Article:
Let's all do our bit to help our SA

05 March 2020 - 10:52
By THE EDITORIAL
With the recession hitting the South African economy, everybody is feeling the pinch, the writer says, it is only fair that we all play our part to ease the burden that we will all carry eventually - one way or the other.
Image: alphaspirit\123rf With the recession hitting the South African economy, everybody is feeling the pinch, the writer says, it is only fair that we all play our part to ease the burden that we will all carry eventually - one way or the other.

As the government works towards accelerating its economic reforms to boost growth which will hopefully get the country out of the technical recession, we all have to play our parts.

On Tuesday, Statistics SA announced that the country had slid into a technical recession, a second one in less than two years.

Reacting to the news, President Cyril Ramaphosa said he was not surprised, as this was partly due to negative business and consumer confidence and disruption of production because of load-shedding.

"The [Stats SA] figures from the last quarter are not pleasing. But at the same time, they could not have come as a shock because the signs were there - the loadshedding and the impact that it had on production in manufacturing and trade," he said.

"Agriculture slumped the most but I think, most importantly, business and consumer confidence has been affected as well." Ramaphosa also said that the government was in the process of fixing Eskom, citing the recent appointment of CEO Andre de Ruyter.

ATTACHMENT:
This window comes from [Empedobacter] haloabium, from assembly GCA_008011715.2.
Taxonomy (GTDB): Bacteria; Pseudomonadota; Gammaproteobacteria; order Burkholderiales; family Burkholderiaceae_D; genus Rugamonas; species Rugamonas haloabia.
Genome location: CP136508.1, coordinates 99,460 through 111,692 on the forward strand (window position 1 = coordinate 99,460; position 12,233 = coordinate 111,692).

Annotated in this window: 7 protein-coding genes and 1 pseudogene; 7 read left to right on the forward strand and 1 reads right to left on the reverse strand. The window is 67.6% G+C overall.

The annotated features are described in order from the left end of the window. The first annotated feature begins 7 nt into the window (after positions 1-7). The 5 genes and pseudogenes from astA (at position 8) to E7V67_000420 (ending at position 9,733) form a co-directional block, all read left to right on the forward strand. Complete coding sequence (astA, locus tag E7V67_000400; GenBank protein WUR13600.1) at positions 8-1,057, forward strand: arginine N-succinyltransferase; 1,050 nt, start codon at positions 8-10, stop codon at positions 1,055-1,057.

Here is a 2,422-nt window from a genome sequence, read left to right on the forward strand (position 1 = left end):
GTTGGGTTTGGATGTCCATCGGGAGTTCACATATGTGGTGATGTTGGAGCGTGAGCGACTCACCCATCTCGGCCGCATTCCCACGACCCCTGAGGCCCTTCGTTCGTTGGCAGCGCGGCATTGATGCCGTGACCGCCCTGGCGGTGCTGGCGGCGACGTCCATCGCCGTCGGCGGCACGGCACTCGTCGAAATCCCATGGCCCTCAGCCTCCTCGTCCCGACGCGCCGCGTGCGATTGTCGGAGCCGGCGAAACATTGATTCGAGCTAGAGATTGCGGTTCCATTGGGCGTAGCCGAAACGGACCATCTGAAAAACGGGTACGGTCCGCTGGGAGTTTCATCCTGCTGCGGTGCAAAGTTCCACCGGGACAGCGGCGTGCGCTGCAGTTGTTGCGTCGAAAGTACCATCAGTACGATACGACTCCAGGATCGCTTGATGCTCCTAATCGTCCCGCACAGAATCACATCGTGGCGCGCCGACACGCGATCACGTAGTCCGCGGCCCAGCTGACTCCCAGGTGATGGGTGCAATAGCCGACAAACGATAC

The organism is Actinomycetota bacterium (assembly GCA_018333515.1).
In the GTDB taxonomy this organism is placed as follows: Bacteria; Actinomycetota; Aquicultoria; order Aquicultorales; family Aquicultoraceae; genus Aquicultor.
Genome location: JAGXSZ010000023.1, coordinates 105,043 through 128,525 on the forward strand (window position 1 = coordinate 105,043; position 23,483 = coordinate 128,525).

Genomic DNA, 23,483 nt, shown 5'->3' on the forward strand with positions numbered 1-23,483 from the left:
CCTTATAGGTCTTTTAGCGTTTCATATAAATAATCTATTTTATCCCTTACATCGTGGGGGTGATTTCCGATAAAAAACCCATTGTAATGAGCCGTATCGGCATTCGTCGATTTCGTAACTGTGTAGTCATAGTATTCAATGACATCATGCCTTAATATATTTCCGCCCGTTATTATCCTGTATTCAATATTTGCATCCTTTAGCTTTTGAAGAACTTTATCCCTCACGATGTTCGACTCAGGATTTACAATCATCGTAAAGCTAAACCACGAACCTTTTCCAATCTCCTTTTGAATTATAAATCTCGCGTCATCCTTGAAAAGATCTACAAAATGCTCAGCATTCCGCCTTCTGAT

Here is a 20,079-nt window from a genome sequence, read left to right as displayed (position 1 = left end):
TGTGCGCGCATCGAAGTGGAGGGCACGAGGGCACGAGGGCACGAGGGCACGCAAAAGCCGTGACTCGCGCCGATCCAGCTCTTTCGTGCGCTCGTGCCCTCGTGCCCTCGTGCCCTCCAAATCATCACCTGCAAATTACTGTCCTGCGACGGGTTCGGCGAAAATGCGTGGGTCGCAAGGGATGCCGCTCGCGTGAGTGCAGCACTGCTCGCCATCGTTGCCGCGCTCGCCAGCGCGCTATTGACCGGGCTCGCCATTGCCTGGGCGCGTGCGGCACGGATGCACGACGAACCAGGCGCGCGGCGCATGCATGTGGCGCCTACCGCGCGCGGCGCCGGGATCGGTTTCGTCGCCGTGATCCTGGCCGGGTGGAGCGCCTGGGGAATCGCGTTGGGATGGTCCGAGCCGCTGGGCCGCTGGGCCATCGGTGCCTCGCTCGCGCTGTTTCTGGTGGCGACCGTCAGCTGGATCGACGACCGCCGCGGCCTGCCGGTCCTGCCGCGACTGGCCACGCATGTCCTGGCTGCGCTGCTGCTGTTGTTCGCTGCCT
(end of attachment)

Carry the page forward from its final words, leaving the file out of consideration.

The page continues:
However, this is not just De Ruyter's responsibility as Eskom needs every cent it can get to fix its ailing infrastructure and build more capacity to cover the whole country. Some government departments, municipalities and citizens - most notably in Soweto - are not paying their bills. It is time they played their part by paying for what they consume now.

Yes, there are poor households in the township who rely on social grants who will need a flat rate but there are also rich families, middle class and working class people who can afford to pay but are not. Government departments and municipalities need to lead by example and do what is right.

Everybody is feeling the pinch, and it is only fair that we all play our part to ease the burden that we will all carry eventually - one way or the other.

During the State of the Nation Address and the Budget speech a few days later, the government announced its intentions to slash R160bn off the state's wage bill over the next three years. It cannot afford the agreed-to increases of wage agreement of CPI plus 1% to civil servants. But public sector unions are having none of it.

Ramaphosa has pledged there will be no job losses. The unions have to sacrifice something and put the interests of the country first.